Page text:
JEWETT CITY, Conn. (WTNH) — They weren’t even born when 9/11 happened, but some sixth and seventh-graders have created a memorial which will allow generations to remember.

“When we were sitting here before, we were just sitting like, ‘We did it guys,'” said Griswold 7th-grader Olivia Freyer. “Like all our hard work for three years just got put into here.'”

The students were in an enrichment program at Griswold Elementary School where they were able to design the memorial, work with the school board and town, and raise $20,000 to pay for it.

“They are representing the twin towers,” explained Freyer who showed News 8 the two black columns at the center of the memorial. “And in the middle of those we have the Pentagon.”

Surrounding the black granite memorial are four benches.

Three gray granite benches represent the planes which hit the buildings while the black one represents the flight which went down in a field in Shanksville, Pennsylvania.

“We just thought that that would be a good thing to put a different color because it shows it didn’t hit a building but it was still part of the 9/11 attacks,” said Freyer.

She has relatives who were on the plane which hit the north tower of the World Trade Center.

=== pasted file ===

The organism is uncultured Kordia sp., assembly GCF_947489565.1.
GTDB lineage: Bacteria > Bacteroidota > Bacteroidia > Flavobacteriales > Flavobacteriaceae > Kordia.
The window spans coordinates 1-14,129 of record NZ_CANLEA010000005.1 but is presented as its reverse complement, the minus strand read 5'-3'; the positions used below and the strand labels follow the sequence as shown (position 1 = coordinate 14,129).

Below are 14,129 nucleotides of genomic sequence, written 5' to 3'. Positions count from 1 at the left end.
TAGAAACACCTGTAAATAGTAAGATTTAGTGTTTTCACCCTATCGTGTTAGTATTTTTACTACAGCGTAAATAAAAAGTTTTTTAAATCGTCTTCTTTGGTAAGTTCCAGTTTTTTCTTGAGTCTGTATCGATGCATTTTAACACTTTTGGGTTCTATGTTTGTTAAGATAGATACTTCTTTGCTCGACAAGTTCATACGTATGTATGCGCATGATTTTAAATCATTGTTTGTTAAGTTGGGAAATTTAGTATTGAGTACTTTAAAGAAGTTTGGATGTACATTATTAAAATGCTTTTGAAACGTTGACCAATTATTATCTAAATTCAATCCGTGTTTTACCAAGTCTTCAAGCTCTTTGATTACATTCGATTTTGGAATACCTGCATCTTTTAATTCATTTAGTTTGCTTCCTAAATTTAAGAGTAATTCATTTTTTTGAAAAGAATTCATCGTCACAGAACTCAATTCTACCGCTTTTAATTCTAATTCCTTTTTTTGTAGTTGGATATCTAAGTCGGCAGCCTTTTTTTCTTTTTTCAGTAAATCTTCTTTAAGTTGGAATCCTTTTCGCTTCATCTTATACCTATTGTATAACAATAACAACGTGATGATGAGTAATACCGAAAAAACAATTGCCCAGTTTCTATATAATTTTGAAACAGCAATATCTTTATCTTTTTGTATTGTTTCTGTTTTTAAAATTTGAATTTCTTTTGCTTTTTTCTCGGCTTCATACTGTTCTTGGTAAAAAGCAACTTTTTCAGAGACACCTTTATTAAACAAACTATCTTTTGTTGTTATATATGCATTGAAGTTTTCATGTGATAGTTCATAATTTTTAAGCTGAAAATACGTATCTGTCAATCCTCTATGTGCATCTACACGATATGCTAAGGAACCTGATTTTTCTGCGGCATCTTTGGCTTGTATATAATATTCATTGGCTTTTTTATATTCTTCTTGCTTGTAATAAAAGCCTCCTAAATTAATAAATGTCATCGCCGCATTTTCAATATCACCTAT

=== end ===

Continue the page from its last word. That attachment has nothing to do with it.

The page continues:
“We have our flag pole here just to represent how we all came together on that day,” said Freyer.

“Somebody attacked our country and it made me feel upset but mad at the same time,” said Griswold 7th-grader Joe Franklin. 

Franklin’s cousin worked for the New York City Highway Department and donated a piece of steel he got while cleaning up ground zero.

“It’s very meaningful because we looked — myself and a couple of other students looked for probably about a year for steel and we found nothing,” said Franklin. 

While the students built the memorial to remember 9/11, the back of it also allows people to recognize those who had it built and those who helped them.

The names of all eleven enrichment program students are listed along with faculty members and other students who helped.

The Public Works Department built the memorial which can be seen from all three Griswold schools.

“We just wanted to put down some pavers they did it a lot better than we had planned,” said Franklin.

It has become a labor of love inspired by those who were lost.